Welcome to “Is It Toxic?” our advice column for the most pressing questions you have about toxic work situations but didn’t know who to ask—until now. Here to help is Benish Shah, a startup operator who’s coached executives and managers on navigating toxic workplaces, negotiating exits, and architecting workplace policies to combat toxic cultures. She’s currently working on a book about creating anti-toxic workplaces. Have a question to submit? You can reach her at benishshah.com or @benishshah. And for more advice, visit our Toxic Aware hub.
I know layoffs are coming at our company. I’m not on our executive team—I’m an assistant to one of our execs and not all the executives know this is happening. It's being hidden from them. Our head of people talks about how no one on the executive team is getting let go, but other people will be losing their jobs.
It feels wrong to sit in meetings with my colleagues and not say anything about what’s coming. When some coworkers I’m close with talk about signs of layoffs, they ask me what I’ve heard and I say I haven’t heard anything. I know it’s wrong of them to ask me, but I feel sick to my stomach that I’m lying to them. I feel sick about how the executive team is talking about this and it makes me not want to work for them. I’m questioning the integrity of everyone here. I’m questioning my own integrity. Everything feels toxic. I feel like I’m toxic.
I don’t know what to do.
—Questioning My Integrity
Dear Questioning My Integrity,
First, let me acknowledge this is an awful situation to be in. Nothing about it feels good because nothing about it is good. Before we get into how you get through this, though, let me unequivocally say: You are not toxic, and you do not lack integrity. The simple fact that you’re sick to your stomach about all this is an indicator that you’re not part of the problem. You’re, unfortunately, part of the collateral damage of a toxic environment.
Layoffs create toxic environments
Layoffs almost always create a toxic environment for two big reasons. First, executives try to justify their lack of empathy with words like “greater good of the business” and “efficiency,” often leading them to take swift action that makes them feel bad for the least amount of time. Second, it’s usually leadership’s fault that layoffs are necessary. Though a quick cost-cutting win, layoffs create toxic environments for years to come, marked heavily by lack of trust in leadership and lower employee engagement overall. Of course, like you, there are executives who are uncomfortable with these decisions and how they are executed. Similarly, there are leadership teams that do everything in their power to avoid layoffs, but unfortunately they are the exception and not the norm.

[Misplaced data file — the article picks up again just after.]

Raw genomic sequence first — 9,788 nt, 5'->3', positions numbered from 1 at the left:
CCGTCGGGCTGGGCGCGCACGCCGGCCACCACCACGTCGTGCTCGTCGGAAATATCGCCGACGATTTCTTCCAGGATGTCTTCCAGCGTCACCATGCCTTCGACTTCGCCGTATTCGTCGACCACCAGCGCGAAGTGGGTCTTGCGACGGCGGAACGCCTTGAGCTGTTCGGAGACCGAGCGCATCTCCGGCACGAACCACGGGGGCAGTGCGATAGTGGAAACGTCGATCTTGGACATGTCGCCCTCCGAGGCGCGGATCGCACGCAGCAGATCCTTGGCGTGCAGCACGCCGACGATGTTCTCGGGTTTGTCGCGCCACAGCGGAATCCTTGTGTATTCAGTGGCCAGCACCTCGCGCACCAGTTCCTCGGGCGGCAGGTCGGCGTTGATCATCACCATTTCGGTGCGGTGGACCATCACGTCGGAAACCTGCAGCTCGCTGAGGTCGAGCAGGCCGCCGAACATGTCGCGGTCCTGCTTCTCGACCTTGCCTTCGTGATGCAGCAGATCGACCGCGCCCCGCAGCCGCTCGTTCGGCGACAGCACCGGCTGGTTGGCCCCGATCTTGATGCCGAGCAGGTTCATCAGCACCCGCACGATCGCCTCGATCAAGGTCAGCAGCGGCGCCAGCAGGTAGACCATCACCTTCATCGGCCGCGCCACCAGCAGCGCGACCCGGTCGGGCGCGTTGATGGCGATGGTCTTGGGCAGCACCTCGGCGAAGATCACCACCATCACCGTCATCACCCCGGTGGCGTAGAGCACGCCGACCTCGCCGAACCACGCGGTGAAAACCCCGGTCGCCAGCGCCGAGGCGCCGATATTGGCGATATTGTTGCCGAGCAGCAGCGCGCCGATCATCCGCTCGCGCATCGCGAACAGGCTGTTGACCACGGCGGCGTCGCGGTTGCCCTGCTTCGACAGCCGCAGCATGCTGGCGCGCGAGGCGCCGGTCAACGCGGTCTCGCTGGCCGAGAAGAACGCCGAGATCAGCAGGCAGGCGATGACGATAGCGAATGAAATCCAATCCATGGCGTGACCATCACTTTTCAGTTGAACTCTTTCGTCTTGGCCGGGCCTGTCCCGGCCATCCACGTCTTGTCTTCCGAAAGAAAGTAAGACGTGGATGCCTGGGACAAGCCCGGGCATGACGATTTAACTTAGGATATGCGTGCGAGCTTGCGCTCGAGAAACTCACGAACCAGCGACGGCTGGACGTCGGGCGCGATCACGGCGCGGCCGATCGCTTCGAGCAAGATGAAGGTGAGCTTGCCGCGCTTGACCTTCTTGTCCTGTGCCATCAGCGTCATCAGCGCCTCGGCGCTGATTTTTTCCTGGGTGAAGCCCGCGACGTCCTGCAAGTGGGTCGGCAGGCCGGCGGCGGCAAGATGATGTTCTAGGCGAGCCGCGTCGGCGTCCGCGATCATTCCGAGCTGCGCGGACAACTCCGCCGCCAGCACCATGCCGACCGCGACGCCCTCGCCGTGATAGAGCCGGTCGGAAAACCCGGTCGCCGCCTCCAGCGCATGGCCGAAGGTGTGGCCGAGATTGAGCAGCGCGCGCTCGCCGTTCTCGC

Layoffs create a toxic environment starting at the lead up: Employees can guess it’s coming based on chatter, secretive exec meetings, and other telltale signs. It creates an environment of anxiety and gaslighting. Every time employees ask if layoffs are coming, they are confidently told, “There are no plans for layoffs.” This is often corporate speak for, “We don’t have a plan for how we’re doing layoffs yet.” During the layoff period, the environment becomes depressed, angry, and scared—with employees coping with survivor’s guilt. For years after, the environment remains one of distrust between employers and employees, and it’s a slow climb out of that ditch. Even new hires who join a company six to12 months after layoffs can feel the lasting effects of the distrust.
The hardest part to play in layoffs is to be a team member in the know, but with little or no authority in making—or changing—the decision. Those team members are asked to keep information confidential as part of their job or for the good of the company, but in truth it’s often for the good of the execs. Yes, it’s important that people don’t panic. That messaging is done right. However, everyone has wondered if optics should overshadow truthfulness, and when it is really the right time for the truth.
Confidentiality as your job
Part of me wants to tell you to be true to yourself and tell your closest coworkers to start looking for jobs. Unfortunately, though, confidentiality is a huge part of your job and stepping over that line could make it difficult for your boss to trust you again.
For you, your role requires confidentiality and a deep sense of trust. Assistants are often privy to highly sensitive information and that trust is the currency that makes them irreplaceable.
If you strongly believe what the company is doing is wrong, it’s your choice to speak up, but it’s also a good time to think about whether a role like this is right for you—and where in the confidentiality realm you draw a line for yourself.
As with all these moments, layoffs bring you to a bigger decision point: How long do you want to stay at a company where you do not trust leadership?
In an environment where layoffs are in the news every few weeks, employers began to gain a sense of “bossism”—the idea that employees should be thankful to have a job. The short-sightedness of that behavior is apparent as soon as the market shifts, and it always does. Good employees start leaving, and often the first ones to go are the best ones.
As you think about your next move, whether now or in a year, remember that you’ll always be asked to hold difficult information in confidence. It doesn’t make you toxic, but once in a while it’s important to stop and ask yourself how much information you’re being asked to hold, the nature of that information, and whether you feel good about the decisions being made around you.